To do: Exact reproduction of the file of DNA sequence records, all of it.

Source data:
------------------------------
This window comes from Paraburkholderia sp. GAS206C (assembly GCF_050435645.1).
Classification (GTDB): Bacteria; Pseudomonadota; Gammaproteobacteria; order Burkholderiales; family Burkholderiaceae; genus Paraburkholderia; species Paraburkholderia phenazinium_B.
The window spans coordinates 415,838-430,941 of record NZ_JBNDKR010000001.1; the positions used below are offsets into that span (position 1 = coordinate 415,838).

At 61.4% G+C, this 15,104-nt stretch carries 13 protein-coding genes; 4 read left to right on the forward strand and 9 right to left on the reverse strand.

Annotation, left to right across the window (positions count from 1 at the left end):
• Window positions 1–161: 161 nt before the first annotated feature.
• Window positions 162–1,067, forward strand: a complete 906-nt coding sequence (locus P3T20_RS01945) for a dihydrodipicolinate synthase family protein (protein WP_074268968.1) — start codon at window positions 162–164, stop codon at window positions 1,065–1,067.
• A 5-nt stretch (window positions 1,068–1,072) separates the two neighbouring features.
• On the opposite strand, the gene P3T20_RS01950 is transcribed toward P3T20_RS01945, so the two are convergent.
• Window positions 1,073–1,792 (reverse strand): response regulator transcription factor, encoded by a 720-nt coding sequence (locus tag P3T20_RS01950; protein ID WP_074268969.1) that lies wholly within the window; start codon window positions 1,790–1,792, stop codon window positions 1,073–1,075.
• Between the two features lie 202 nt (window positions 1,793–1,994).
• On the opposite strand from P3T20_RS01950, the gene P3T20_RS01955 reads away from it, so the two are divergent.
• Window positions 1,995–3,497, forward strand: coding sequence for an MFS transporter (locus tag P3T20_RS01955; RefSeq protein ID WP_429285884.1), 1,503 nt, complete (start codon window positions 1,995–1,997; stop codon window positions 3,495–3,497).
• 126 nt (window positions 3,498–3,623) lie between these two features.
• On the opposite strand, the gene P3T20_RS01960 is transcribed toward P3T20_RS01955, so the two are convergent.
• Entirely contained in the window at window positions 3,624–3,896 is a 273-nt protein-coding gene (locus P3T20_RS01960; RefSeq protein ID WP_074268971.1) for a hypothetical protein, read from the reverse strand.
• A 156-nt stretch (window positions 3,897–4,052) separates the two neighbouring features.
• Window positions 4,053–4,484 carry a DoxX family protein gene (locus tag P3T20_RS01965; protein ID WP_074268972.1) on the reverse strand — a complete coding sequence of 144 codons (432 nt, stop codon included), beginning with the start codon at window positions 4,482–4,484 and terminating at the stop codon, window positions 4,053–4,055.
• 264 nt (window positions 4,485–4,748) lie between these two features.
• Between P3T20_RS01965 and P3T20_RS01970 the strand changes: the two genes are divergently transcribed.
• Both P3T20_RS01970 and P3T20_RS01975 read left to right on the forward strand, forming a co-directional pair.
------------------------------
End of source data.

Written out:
This window comes from Paraburkholderia sp. GAS206C (assembly GCF_050435645.1).
Classification (GTDB): Bacteria; Pseudomonadota; Gammaproteobacteria; order Burkholderiales; family Burkholderiaceae; genus Paraburkholderia; species Paraburkholderia phenazinium_B.
The window spans coordinates 415,838-430,941 of record NZ_JBNDKR010000001.1; the positions used below are offsets into that span (position 1 = coordinate 415,838).

At 61.4% G+C, this 15,104-nt stretch carries 13 protein-coding genes; 4 read left to right on the forward strand and 9 right to left on the reverse strand.

Annotation, left to right across the window (positions count from 1 at the left end):
• Window positions 1–161: 161 nt before the first annotated feature.
• Window positions 162–1,067, forward strand: a complete 906-nt coding sequence (locus P3T20_RS01945) for a dihydrodipicolinate synthase family protein (protein WP_074268968.1) — start codon at window positions 162–164, stop codon at window positions 1,065–1,067.
• A 5-nt stretch (window positions 1,068–1,072) separates the two neighbouring features.
• On the opposite strand, the gene P3T20_RS01950 is transcribed toward P3T20_RS01945, so the two are convergent.
• Window positions 1,073–1,792 (reverse strand): response regulator transcription factor, encoded by a 720-nt coding sequence (locus tag P3T20_RS01950; protein ID WP_074268969.1) that lies wholly within the window; start codon window positions 1,790–1,792, stop codon window positions 1,073–1,075.
• Between the two features lie 202 nt (window positions 1,793–1,994).
• On the opposite strand from P3T20_RS01950, the gene P3T20_RS01955 reads away from it, so the two are divergent.
• Window positions 1,995–3,497, forward strand: coding sequence for an MFS transporter (locus tag P3T20_RS01955; RefSeq protein ID WP_429285884.1), 1,503 nt, complete (start codon window positions 1,995–1,997; stop codon window positions 3,495–3,497).
• 126 nt (window positions 3,498–3,623) lie between these two features.
• On the opposite strand, the gene P3T20_RS01960 is transcribed toward P3T20_RS01955, so the two are convergent.
• Entirely contained in the window at window positions 3,624–3,896 is a 273-nt protein-coding gene (locus P3T20_RS01960; RefSeq protein ID WP_074268971.1) for a hypothetical protein, read from the reverse strand.
• A 156-nt stretch (window positions 3,897–4,052) separates the two neighbouring features.
• Window positions 4,053–4,484 carry a DoxX family protein gene (locus tag P3T20_RS01965; protein ID WP_074268972.1) on the reverse strand — a complete coding sequence of 144 codons (432 nt, stop codon included), beginning with the start codon at window positions 4,482–4,484 and terminating at the stop codon, window positions 4,053–4,055.
• 264 nt (window positions 4,485–4,748) lie between these two features.
• Between P3T20_RS01965 and P3T20_RS01970 the strand changes: the two genes are divergently transcribed.
• Both P3T20_RS01970 and P3T20_RS01975 read left to right on the forward strand, forming a co-directional pair.